Screaming At One Direction Concert Not Only Way to Collapse A Lung

By Jamie Wells, M.D. — Oct 12, 2017
A One Direction concert-goer, whose difficulty breathing after “intense screaming” yielded a published case report in the Journal of Emergency Medicine, is not alone. Learn why this happens and who's at greatest risk.
Credit: Wikimedia Commons

The body likes things like oxygen to go where it is designed to go. So, when it escapes the lungs and enters the surrounding cavity that houses them, they get unhappy and one might even collapse if the amount and pressure it creates is significant enough. Such is the situation for a One Direction concert-goer whose difficulty breathing after “intense screaming” yielded a published case report in the Journal of Emergency Medicine

The article entitled ““Screaming your Lungs Out!” A Case of Boy Band-Induced Pneumothorax, Pneumomediastinum, and Pneumoretropharyngeum,” uses some big words. Let us break it down a bit. The lungs occupy either side of the chest and are surrounded by a thin tissue membrane called the pleura. You can think of the lungs and pleura as a bag of air, blown up inside a second bag, the lungs are blown up to the point that the pleura is a collapsed space, physicians call it a virtual space. The pleura helps the lungs move smoothly up and down and facilitates breathing. Another anatomic space is the area between the lungs which is known as the mediastinum. It contains blood vessels and trachea, the tube carrying oxygen from our nose and mouth to our lungs. When air gets into this space it is called a pneumomediastinum and air around the trachea, especially in the neck is called pneumoretropharyngeum.

When air gets into the pleura the space is no longer collapsed and we can see an air pocket between the chest wall and the lung. Ordinarily with time, the air in the pleura is absorbed and the virtual space returns as the pleura returns to its collapsed position. A pneumothorax is when air gets into the pleural space. Under certain conditions, instead of being reabsorbed the air pocket continues to enlarge which results in the lung collapsing; this in turn reduces your ability to get oxygen into your blood. Pneumomediastinum and pneumoretropharyngeum both indicate that there is a hole in the respiratory system that is allowing air to leak from the trachea or in very rare instances from the esophagus. I know you might say, but wait, the esophagus is involved in carrying food to our stomach and that is true, but along with food, we also swallow air (think burping) so that a pneumomediastinum or pneumoretropharyngeum may also be due to a tear in the esophagus.

How does this happen?

A penetrating trauma from outside the body directly into the chest wall can cause entry of air around the lungs. As can a blunt injury or untoward effect from a medical procedure involving passing a needle into the chest. A broken rib can puncture a lung. Barotrauma is a culprit as it results in tissue damage from a failure to equalize pressure, most commonly with scuba diving or flying. Other ways include excessive coughing from an acute asthma attack, vomiting (remember that torn esophagus previously mentioned), infectious etiologies as well as from underlying diseases like cystic fibrosis or chronic obstructive pulmonary disease (COPD). When it is secondary to another disease, it is typically referred to as “secondary” spontaneous pneumothorax etc. In these scenarios, the tissue itself might be more prone to harm.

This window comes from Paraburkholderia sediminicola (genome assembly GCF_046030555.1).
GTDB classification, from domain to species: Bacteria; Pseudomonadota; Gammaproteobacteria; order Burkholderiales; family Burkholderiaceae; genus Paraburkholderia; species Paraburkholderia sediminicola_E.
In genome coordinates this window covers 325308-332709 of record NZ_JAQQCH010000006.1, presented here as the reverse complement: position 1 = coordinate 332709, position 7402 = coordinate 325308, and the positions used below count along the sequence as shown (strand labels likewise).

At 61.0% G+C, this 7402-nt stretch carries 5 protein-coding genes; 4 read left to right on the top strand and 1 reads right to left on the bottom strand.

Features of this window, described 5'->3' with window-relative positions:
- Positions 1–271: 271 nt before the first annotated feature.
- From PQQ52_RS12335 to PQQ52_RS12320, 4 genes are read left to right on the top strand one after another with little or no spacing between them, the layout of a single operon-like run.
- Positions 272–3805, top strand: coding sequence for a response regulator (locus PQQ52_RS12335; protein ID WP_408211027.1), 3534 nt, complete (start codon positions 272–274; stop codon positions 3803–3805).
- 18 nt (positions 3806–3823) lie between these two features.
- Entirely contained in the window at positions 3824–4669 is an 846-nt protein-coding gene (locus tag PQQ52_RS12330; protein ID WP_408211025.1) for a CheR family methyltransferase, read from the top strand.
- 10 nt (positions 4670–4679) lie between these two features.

Some people have blebs –or blister-like bubbles- in the lining which can be at risk of leaking air through rupture. This is often considered the likely explanation in those with “primary” spontaneous pneumothorax.

This circumstance is deemed a “spontaneous pneumothorax, pneumomediastinum and pneumoretropharyngeum” given the 16-year-old female had no symptoms or signs of recent illness and due to the sudden onset of shortness of breath after “forceful screaming” at the concert. She does have a history of Type 1 Diabetes (to learn more, see here).

As per the report, shouting has been described in the literature as a cause. Fortunately, her areas of collapse were small requiring no major intervention beyond supplemental oxygen with overnight hospital observation including serial chest x-rays to affirm no progression. She went home the next day without any further problems.

It is not uncommon for minor air leaks to absorb themselves and resolve on their own. But, it is very important when such symptoms appear that you are properly diagnosed and managed to avoid complications.

In severe versions of these findings, a more invasive chest tube needs to be placed that necessitates a protracted hospital stay. Think about most medical television shows you have seen where they use a scalpel and big tube, their finger or a straw and forcibly stick it into the chest of a struggling patient. As is Hollywood, the actor magically and instantaneously is without pain and breathes more comfortably again.

In extremes where the airway is obstructed, intubation might also be required. Even surgery is a possibility with profound disease.

Who is most at risk?

Men are more likely than women. According to the U.S. National Library of Medicine, it occurs in 7.4 to 18 per 100,000 men each year and 1.2 to 6 per 100,000 women each year. Smoking ups the ante. There can be a genetic predisposition, so family history is important. Typically, if you have one, then you have a greater chance of having another one. Obviously those with significant lung disease or the need for mechanical ventilation are at high risk of pneumothoraces. Tall, thin people are also at higher risk.

ACSH relies on donors like you. If you enjoy our work, please contribute.

Make your tax-deductible gift today!



Popular articles